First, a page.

Tthe Packard Plant in Detroit on July 16, 2013. (Daniel Mears / The Detroit News)
Detroit— Wayne County officials Wednesday canceled a Texas doctor’s $6 million bid for the Packard Plant after she couldn’t pay in time. Next up: Another would-be buyer whose promises have also fallen short.
Chicago-area developer Bill Hults has until the end of today to pay the county $2,003,000 for the massive 42-parcel plant after Jill Van Horn of Ennis, Texas, failed to produce a deposit on her $6 million bid.
The new asking price is twice as much as Hults could have paid to acquire the tax-foreclosed plant about two months ago. But he missed a series of deadlines from the treasurer to come up with the $1 million in unpaid taxes prior to September’s foreclosure auction.
Hults, like Van Horn before him, won’t disclose his investors and said cash isn’t an issue.
“If anything, my interest has increased,” said Hults, who wants to turn the facility on East Grand and Mount Elliott into a commercial, housing and entertainment complex. “I had it and then I lost it, and I’d like to have it again.”
But critics, including state Rep. Phil Cavanagh, D-Redford Township, said the topsy-turvy auction illustrates the failure of selling properties like the Packard to the highest bidder. The deal with Van Horn fell apart a day after her staff issued a three-page statement comparing Detroit’s potential to hydroelectricity and magnets and claiming she was prepared to buy all of Detroit’s vacant property.
“There’s a lack of leadership,” said Cavanagh, who ran unsuccessfully for county treasurer in 2008. “There needs to be more of a strategy with unique properties.”
Van Horn has no development experience but said she and her investors wanted to use the plant site to build modular homes and offices. Chief Deputy Treasurer David Szymanski said Van Horn asked for seven to 14 days to come up with $6 million on Wednesday afternoon. He said she can submit a proposal but “at this point we are sticking with the cancellation of the sale.”
Van Horn’s spokesman, Davis Marshall, questioned why the county can’t “wait three days for the $6 million” on a facility that has been largely vacant since the late 1990s and is the site of frequent fires. A Wayne State University law student was found dead in a vacant field near the plant Wednesday.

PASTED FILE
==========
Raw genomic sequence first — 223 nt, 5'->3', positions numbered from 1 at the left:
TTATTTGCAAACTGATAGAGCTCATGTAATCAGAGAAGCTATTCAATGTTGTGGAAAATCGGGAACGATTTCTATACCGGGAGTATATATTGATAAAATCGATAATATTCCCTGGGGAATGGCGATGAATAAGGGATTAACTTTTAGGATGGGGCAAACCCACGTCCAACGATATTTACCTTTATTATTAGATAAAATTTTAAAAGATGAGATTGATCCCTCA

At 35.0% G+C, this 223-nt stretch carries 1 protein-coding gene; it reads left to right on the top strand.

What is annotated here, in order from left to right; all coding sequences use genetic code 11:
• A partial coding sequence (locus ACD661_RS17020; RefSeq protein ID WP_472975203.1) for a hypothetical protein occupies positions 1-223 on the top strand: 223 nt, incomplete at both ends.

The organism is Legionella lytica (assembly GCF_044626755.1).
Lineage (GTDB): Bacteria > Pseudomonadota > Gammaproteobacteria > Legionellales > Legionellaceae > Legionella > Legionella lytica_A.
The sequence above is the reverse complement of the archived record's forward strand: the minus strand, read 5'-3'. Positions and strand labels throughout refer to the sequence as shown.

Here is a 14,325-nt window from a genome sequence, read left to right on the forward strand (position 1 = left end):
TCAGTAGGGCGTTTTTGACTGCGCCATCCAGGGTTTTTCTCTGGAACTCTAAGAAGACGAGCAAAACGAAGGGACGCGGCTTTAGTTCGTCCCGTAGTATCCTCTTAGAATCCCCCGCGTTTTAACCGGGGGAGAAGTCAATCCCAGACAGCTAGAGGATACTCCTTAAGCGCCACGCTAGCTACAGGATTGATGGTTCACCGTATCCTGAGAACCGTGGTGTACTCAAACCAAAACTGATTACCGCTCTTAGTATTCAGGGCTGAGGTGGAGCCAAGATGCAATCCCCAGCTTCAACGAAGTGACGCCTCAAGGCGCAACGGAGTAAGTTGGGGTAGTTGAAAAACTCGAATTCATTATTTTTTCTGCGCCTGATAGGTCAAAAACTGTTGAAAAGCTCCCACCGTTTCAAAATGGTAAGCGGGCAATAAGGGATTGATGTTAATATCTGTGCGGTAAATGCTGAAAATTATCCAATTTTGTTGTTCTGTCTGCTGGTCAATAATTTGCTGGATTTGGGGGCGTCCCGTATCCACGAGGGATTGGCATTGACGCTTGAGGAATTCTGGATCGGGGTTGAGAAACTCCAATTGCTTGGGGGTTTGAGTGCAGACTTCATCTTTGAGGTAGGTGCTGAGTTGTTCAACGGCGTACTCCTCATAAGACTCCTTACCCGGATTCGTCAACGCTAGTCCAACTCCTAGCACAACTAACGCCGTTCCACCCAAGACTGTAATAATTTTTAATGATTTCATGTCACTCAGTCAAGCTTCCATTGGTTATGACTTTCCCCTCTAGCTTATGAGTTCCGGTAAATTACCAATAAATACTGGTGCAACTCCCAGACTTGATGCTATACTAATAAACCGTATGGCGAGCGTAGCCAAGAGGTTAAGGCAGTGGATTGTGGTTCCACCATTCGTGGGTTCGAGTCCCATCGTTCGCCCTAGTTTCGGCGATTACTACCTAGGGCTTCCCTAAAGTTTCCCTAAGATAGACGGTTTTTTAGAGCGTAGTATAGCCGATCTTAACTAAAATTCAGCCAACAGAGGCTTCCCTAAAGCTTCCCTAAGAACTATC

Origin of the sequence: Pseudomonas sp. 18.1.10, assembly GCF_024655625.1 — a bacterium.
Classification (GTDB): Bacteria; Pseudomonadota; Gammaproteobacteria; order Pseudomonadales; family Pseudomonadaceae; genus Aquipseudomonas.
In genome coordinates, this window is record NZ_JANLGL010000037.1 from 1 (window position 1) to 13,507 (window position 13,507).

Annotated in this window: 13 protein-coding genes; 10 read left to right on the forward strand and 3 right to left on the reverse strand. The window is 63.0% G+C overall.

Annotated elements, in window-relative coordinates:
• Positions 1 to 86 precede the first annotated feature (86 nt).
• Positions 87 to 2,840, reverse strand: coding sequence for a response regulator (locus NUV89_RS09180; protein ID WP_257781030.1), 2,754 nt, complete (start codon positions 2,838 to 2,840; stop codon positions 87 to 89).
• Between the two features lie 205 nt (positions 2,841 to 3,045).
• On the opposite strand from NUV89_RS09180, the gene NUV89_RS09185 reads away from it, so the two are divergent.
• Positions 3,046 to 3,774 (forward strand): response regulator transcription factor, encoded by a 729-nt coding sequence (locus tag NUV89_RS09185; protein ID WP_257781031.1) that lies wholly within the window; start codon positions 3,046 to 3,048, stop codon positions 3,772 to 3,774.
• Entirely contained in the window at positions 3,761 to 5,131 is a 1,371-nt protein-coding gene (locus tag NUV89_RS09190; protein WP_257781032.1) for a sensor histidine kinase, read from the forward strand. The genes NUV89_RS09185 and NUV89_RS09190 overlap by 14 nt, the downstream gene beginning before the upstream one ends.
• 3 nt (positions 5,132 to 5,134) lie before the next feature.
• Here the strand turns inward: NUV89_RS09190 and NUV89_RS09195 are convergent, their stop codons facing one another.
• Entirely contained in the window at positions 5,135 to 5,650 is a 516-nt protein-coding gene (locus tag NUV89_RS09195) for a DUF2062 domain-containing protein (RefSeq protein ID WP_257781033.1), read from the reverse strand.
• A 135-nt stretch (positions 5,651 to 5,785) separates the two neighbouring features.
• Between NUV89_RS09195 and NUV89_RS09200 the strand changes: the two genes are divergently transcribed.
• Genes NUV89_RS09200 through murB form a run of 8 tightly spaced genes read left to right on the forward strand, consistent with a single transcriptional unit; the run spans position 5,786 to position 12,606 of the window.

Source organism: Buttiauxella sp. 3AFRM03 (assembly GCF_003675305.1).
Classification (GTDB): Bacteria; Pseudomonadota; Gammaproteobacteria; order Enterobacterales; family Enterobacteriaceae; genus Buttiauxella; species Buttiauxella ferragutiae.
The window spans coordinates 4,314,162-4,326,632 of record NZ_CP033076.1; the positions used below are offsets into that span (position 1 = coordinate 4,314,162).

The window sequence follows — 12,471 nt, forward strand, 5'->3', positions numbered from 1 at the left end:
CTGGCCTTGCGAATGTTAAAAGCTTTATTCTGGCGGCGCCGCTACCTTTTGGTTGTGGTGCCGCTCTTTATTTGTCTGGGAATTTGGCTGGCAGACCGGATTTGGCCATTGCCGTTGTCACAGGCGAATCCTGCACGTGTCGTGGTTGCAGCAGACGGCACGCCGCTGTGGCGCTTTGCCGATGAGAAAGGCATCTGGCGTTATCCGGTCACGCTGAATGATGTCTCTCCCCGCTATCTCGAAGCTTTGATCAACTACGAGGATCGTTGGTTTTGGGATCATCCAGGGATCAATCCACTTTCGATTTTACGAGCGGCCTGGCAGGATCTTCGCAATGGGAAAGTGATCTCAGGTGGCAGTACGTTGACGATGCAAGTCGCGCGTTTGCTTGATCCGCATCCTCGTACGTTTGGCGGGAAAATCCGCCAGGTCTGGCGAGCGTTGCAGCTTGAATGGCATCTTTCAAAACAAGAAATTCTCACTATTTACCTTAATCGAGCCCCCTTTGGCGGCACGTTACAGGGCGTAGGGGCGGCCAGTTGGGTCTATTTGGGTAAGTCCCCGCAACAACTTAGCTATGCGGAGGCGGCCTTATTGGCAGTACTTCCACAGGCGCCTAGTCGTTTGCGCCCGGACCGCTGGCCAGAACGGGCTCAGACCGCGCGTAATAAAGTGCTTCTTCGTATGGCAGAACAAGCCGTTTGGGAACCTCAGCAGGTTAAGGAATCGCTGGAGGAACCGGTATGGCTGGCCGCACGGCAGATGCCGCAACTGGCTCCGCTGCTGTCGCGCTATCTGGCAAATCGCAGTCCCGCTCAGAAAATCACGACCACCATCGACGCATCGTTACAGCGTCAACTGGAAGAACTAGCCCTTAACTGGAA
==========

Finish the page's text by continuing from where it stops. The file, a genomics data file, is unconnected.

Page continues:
“We were basically trying to help the people of Detroit,” Marshall said.
Late Wednesday, Van Horn addressed concerns about the spelling error-filled letter her team wrote and released Tuesday that had county officials questioning the legitimacy of her bid, saying the statement that went out was “unscrutinized and unfortunate.”
“I really have no good explanation as to why someone on our team would submit something like that with not even using the invention called “spell check,” she wrote in an email.
She said she is still hopeful the bid will be reconsidered and she remains serious about helping Detroit.
“All of this is being proposed in an effort to help revitalize a city that really needs it,” she said.
Hults bid more than $6 million during a war with Van Horn, but Syzmanski said the county is “rolling back” the price to the last bid before the two began outbidding each other in the auction’s final hour Friday.
Szymanski also is meeting with the third highest bidder as a back up, Fernando Palazuelo, a developer from Lima, Peru. His last bid was $2,002,000.
Palazuelo told The Detroit News in an email that he is still interested in the site and is meeting with county officials in person. Palazuelo, the CEO of Arte Express, said he has bought, rehabilitated and leased 1.5 million square feet of dilapidated buildings in downtown Lima during the past six years.
Szymanski said his office doesn’t have the staff to vet buyers before the auction, but Van Horn was required to make a deposit of $5,000 that she has lost. As part of the Packard sale, the county will require the buyer to secure or demolish the property within six months or lose it.
John Mogk, a Wayne State University law professor and urban studies expert, said the treasurer is required by law to auction tax-foreclosed properties. He said $2 million is still a “far greater amount than anticipated.”
Joe Jaczkowski said he’s hoping that Packard gets another chance. Jaczkowski’s family moved to the neighborhood in 1909. And although he left in the late 1980s for the suburbs, he remains active in the nearby St. Hyacinth Roman Catholic Church on Farnsworth.
“Any sort of revitalization in that area would be great for us,” Jaczkowski said. “I just hope it is something that comes into being.”